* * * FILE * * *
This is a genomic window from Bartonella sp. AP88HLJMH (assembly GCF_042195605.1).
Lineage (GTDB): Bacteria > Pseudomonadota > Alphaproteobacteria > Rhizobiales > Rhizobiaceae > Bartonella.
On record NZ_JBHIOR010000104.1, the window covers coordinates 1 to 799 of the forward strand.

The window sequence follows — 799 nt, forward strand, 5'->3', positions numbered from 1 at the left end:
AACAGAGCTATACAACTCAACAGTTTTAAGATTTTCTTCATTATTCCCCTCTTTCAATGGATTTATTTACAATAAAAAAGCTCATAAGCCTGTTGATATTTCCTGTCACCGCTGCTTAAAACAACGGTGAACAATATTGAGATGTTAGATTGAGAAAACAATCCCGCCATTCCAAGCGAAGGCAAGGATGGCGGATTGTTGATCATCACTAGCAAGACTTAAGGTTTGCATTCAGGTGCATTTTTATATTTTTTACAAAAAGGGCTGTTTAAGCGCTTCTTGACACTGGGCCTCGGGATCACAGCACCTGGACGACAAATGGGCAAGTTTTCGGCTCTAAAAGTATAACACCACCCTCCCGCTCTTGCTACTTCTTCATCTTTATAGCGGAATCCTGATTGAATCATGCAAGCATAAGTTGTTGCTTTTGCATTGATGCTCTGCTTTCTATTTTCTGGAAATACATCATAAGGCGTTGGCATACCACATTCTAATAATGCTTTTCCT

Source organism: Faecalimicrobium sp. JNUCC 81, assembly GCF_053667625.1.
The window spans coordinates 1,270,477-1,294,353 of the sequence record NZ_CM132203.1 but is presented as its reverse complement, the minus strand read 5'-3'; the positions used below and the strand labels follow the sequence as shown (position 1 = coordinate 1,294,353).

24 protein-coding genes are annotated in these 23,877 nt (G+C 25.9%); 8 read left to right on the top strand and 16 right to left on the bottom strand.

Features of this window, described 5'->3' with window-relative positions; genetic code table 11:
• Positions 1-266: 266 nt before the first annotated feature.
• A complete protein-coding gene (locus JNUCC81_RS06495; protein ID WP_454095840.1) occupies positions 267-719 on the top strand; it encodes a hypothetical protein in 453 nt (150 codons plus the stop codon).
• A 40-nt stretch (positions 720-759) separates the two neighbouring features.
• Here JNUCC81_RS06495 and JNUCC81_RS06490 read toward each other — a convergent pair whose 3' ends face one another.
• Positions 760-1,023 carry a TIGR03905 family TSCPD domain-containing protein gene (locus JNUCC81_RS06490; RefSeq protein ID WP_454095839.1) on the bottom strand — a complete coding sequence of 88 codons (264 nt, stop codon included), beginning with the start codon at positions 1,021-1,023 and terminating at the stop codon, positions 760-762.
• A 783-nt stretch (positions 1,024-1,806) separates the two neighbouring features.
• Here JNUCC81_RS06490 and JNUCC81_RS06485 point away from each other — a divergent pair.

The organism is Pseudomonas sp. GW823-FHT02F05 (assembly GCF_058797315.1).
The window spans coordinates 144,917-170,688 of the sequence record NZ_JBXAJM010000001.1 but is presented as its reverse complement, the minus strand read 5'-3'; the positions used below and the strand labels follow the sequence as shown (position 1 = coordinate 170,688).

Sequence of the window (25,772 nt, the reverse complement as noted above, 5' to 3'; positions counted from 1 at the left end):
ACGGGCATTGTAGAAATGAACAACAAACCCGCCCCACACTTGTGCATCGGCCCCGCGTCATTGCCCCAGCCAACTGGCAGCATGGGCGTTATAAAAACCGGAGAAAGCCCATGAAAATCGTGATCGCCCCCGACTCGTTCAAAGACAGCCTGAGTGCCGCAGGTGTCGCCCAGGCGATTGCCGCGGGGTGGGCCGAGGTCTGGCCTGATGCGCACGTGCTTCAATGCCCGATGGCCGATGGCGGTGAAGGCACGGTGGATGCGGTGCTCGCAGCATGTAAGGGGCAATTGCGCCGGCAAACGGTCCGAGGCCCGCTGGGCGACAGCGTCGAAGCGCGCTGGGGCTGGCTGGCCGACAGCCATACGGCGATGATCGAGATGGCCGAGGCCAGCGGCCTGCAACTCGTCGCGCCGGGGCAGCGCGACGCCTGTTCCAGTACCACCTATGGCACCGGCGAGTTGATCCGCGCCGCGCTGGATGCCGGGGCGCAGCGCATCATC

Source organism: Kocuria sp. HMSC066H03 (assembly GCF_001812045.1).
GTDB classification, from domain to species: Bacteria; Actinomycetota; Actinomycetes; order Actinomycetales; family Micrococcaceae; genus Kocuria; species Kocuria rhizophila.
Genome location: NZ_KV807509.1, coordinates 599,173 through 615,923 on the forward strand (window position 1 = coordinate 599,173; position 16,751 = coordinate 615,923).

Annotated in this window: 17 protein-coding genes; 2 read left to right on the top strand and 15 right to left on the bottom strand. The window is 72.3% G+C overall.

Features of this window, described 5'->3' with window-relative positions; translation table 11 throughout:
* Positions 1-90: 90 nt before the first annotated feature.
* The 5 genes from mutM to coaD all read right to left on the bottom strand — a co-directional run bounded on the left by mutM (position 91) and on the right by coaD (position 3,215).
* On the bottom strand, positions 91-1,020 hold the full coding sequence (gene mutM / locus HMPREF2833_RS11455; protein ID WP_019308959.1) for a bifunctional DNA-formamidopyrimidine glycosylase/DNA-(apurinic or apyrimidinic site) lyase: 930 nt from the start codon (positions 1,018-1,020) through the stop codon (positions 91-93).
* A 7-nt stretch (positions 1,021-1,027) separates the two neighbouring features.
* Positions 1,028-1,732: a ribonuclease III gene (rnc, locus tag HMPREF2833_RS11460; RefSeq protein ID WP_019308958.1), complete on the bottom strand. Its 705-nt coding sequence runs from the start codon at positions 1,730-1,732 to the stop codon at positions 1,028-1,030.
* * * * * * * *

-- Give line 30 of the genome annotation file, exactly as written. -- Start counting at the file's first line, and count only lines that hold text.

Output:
* Positions 1,028-1,732: a ribonuclease III gene (rnc, locus tag HMPREF2833_RS11460; RefSeq protein ID WP_019308958.1), complete on the bottom strand. Its 705-nt coding sequence runs from the start codon at positions 1,730-1,732 to the stop codon at positions 1,028-1,030.